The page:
From Re: Tips, Tricks and Advice and for Facilitators by robinyap on 04 March 2007 19:00:00:
About your question Carol on slow typers - whenever I start an online session I always indicate that typos are ignored and sentence construction not graded so people don't feel that they have to recheck their sentences and lose their trend of thought. I've even allowed for texting in messages just to get them started. My younger students seem to like this idea although frankly I have a hard time understanding all the shortcuts.
The online facilitation programs I've used have audio so I always point out that they could always use their mic's instead so they don't have to type. If this is unavailable and you're only way to communicate is through typing, then I know I have to wait and verbalize this to the group that I will count to 50 or something just to allow for the slow typers.
I know what you mean about the difficulty understanding shortcuts - I agree that I don't mind if the students use txt spk, though I aim to write correctly myself, as I think that it gives them a better model. In addition, it takes me longer to rmbr txt spk than it does to remember how to spell things properly!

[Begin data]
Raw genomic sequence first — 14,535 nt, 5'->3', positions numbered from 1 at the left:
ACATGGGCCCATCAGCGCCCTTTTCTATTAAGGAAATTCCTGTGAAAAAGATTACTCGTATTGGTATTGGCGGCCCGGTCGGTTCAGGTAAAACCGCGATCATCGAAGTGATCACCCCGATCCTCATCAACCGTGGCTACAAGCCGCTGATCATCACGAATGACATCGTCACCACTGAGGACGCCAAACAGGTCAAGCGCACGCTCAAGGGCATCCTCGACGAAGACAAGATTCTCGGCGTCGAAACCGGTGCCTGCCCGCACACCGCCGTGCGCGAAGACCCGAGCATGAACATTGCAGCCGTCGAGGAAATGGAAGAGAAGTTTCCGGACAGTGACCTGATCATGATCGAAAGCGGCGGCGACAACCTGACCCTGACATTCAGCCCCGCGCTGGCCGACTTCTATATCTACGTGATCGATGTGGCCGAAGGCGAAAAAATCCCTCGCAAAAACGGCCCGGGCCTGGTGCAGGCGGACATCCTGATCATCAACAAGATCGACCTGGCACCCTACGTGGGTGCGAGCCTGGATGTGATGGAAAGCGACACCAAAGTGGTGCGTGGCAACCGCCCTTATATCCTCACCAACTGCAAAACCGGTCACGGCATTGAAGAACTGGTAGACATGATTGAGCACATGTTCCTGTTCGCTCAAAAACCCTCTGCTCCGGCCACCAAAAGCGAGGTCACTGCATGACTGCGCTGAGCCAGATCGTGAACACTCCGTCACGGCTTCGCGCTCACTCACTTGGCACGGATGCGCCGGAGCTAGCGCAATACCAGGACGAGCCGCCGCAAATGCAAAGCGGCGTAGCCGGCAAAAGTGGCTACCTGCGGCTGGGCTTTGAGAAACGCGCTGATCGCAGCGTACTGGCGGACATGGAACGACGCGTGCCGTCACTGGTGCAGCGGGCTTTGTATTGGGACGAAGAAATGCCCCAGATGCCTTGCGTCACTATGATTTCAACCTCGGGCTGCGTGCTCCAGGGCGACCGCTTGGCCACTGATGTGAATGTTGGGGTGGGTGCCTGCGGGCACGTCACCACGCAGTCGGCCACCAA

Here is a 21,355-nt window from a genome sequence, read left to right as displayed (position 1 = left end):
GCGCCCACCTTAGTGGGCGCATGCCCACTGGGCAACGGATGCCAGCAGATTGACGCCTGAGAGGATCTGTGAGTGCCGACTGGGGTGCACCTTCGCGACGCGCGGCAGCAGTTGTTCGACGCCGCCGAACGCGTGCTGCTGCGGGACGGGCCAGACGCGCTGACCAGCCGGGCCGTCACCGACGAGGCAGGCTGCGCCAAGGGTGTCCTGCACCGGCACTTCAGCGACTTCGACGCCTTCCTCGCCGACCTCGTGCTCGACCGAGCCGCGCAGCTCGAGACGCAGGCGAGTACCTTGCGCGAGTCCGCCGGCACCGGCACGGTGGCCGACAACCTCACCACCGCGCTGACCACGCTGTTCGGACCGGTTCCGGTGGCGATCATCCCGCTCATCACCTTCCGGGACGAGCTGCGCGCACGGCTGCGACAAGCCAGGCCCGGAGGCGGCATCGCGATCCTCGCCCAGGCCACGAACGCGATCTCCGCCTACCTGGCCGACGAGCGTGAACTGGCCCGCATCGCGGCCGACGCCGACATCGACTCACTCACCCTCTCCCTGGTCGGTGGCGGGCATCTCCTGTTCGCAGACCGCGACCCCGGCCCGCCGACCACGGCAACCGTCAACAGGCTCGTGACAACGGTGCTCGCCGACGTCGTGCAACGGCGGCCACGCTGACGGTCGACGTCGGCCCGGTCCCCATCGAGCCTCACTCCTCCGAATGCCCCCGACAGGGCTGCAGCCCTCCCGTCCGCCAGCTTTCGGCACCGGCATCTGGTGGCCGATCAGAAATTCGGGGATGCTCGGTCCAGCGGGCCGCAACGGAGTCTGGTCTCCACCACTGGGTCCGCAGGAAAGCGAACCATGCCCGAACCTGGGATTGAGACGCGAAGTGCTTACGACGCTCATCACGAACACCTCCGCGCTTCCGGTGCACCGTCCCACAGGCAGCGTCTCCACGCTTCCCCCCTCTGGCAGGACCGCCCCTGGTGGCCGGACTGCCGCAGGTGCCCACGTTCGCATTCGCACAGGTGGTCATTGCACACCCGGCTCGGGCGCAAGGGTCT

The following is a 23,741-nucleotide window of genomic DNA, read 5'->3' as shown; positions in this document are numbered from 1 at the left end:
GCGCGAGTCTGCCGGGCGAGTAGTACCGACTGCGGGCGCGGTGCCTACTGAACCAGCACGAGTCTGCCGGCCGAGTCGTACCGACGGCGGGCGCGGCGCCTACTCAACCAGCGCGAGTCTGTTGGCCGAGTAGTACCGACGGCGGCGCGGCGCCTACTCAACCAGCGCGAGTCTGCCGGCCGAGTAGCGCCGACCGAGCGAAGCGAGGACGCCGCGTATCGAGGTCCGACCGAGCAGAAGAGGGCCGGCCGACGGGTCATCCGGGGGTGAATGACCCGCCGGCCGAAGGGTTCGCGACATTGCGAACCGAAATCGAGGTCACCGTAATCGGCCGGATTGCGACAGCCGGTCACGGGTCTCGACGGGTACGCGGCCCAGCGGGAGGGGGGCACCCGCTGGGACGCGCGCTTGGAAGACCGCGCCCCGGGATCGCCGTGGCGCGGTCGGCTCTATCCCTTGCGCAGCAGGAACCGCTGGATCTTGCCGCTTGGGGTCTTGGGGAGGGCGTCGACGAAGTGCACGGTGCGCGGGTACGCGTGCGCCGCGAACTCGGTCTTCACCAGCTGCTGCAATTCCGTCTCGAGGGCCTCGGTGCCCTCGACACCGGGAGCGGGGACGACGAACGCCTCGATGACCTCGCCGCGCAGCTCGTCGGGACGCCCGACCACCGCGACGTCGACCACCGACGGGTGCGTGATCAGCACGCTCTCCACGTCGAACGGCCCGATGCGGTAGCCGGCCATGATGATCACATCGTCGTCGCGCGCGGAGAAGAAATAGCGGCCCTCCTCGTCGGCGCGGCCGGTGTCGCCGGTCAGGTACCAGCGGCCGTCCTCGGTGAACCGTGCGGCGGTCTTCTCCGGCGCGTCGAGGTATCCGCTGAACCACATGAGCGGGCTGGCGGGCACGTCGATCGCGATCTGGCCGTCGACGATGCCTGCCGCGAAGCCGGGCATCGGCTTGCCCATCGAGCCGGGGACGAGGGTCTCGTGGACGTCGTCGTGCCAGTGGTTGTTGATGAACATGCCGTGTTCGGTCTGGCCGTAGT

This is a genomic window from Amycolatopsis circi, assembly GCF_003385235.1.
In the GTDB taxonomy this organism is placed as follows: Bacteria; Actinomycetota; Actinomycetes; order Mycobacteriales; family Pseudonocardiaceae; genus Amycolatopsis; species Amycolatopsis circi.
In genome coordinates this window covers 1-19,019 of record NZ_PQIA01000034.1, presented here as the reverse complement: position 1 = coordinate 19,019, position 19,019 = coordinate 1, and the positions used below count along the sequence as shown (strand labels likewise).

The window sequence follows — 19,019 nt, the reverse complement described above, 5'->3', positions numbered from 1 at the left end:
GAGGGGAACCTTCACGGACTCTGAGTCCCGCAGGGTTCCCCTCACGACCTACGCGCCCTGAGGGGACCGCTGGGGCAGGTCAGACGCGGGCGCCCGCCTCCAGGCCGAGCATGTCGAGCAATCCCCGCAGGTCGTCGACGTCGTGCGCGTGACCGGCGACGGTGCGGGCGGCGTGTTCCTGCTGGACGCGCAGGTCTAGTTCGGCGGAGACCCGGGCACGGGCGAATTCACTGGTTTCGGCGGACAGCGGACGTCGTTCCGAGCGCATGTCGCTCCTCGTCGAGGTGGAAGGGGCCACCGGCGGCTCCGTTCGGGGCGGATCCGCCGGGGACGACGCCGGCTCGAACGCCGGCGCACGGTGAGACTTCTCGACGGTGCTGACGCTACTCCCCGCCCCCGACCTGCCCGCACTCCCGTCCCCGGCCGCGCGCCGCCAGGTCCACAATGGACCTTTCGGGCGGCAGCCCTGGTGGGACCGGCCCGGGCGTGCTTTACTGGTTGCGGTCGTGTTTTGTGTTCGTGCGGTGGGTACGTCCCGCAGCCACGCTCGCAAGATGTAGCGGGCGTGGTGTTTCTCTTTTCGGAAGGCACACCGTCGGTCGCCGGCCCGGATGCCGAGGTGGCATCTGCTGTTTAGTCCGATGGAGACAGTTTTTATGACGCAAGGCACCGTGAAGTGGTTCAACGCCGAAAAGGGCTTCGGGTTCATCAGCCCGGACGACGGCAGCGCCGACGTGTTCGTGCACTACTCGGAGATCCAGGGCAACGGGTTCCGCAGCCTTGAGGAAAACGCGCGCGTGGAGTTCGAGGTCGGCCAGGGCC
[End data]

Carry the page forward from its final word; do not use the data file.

The SL chat, and also MSN chat are handy, as you can tell if someone is writing - SL by seeing them type, MSN because it tells you. Both of those I find very useful. In WebCT chat, you have no clues - so if there are no messages appearing, I have no idea if the students are all frantically typing, or if they've all fallen asleep. It makes me much more twitchy, and far more likely to jump into what I perceive to be a period of silence, rather than waiting for them to finish.
I'm never that sure about audio, to be honest. There are two main aspects to it as far as I can tell. Practical - e.g. all having working microphones / speakers, turn taking, bandwidth issues etc. Then there are the more individual based; is audio easier or harder to follow. What if you need to go over something someone said a few minutes ago? What's easier - talking or writing, listening or reading. It presents different opportunities I think. Catching up afterwards is also different. A text chat over 1 hour generally is much quicker to skim read, than a 1 hour audio recording to listen to again, as you can't "skim listen". On the other hand, compared to face to face discussions, it is possible to (easily) capture the audio.
I don't think that there is a "right" answer, nor a "wrong" choice. We have to use both, and make choices. The chances are that our choices will be good for some users, less good for others - in the same way that in a face to face class, some students enjoy discussion sessions, others hate them but like the anonymity of a darkened lecture theatre.